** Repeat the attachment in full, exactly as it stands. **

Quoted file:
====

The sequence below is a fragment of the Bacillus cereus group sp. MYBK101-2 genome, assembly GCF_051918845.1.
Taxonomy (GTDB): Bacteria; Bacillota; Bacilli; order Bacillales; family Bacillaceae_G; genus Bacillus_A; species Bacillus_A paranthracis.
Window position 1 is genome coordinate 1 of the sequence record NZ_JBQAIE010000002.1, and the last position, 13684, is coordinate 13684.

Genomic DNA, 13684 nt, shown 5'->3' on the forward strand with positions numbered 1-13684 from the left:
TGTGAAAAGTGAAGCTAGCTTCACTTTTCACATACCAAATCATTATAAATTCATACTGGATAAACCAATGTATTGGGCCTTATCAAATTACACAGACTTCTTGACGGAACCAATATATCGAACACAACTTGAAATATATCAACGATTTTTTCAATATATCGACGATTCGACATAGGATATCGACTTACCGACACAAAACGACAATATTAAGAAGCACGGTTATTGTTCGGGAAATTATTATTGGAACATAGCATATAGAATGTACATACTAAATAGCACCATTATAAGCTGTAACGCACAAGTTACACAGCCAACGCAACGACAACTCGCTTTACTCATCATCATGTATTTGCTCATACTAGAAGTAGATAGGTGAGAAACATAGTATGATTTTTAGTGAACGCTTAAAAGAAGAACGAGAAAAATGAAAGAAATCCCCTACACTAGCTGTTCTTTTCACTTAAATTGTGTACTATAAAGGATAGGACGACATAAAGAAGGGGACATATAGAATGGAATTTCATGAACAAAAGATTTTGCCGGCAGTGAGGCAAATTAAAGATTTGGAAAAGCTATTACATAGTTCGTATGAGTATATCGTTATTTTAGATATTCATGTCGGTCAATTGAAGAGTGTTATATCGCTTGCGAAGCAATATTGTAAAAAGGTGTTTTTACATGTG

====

The sequence below is a fragment of the Bacillus cereus group sp. MYBK101-2 genome, assembly GCF_051918845.1.
Taxonomy (GTDB): Bacteria; Bacillota; Bacilli; order Bacillales; family Bacillaceae_G; genus Bacillus_A; species Bacillus_A paranthracis.
Window position 1 is genome coordinate 1 of the sequence record NZ_JBQAIE010000002.1, and the last position, 13684, is coordinate 13684.

Genomic DNA, 13684 nt, shown 5'->3' on the forward strand with positions numbered 1-13684 from the left:
TGTGAAAAGTGAAGCTAGCTTCACTTTTCACATACCAAATCATTATAAATTCATACTGGATAAACCAATGTATTGGGCCTTATCAAATTACACAGACTTCTTGACGGAACCAATATATCGAACACAACTTGAAATATATCAACGATTTTTTCAATATATCGACGATTCGACATAGGATATCGACTTACCGACACAAAACGACAATATTAAGAAGCACGGTTATTGTTCGGGAAATTATTATTGGAACATAGCATATAGAATGTACATACTAAATAGCACCATTATAAGCTGTAACGCACAAGTTACACAGCCAACGCAACGACAACTCGCTTTACTCATCATCATGTATTTGCTCATACTAGAAGTAGATAGGTGAGAAACATAGTATGATTTTTAGTGAACGCTTAAAAGAAGAACGAGAAAAATGAAAGAAATCCCCTACACTAGCTGTTCTTTTCACTTAAATTGTGTACTATAAAGGATAGGACGACATAAAGAAGGGGACATATAGAATGGAATTTCATGAACAAAAGATTTTGCCGGCAGTGAGGCAAATTAAAGATTTGGAAAAGCTATTACATAGTTCGTATGAGTATATCGTTATTTTAGATATTCATGTCGGTCAATTGAAGAGTGTTATATCGCTTGCGAAGCAATATTGTAAAAAGGTGTTTTTACATGTG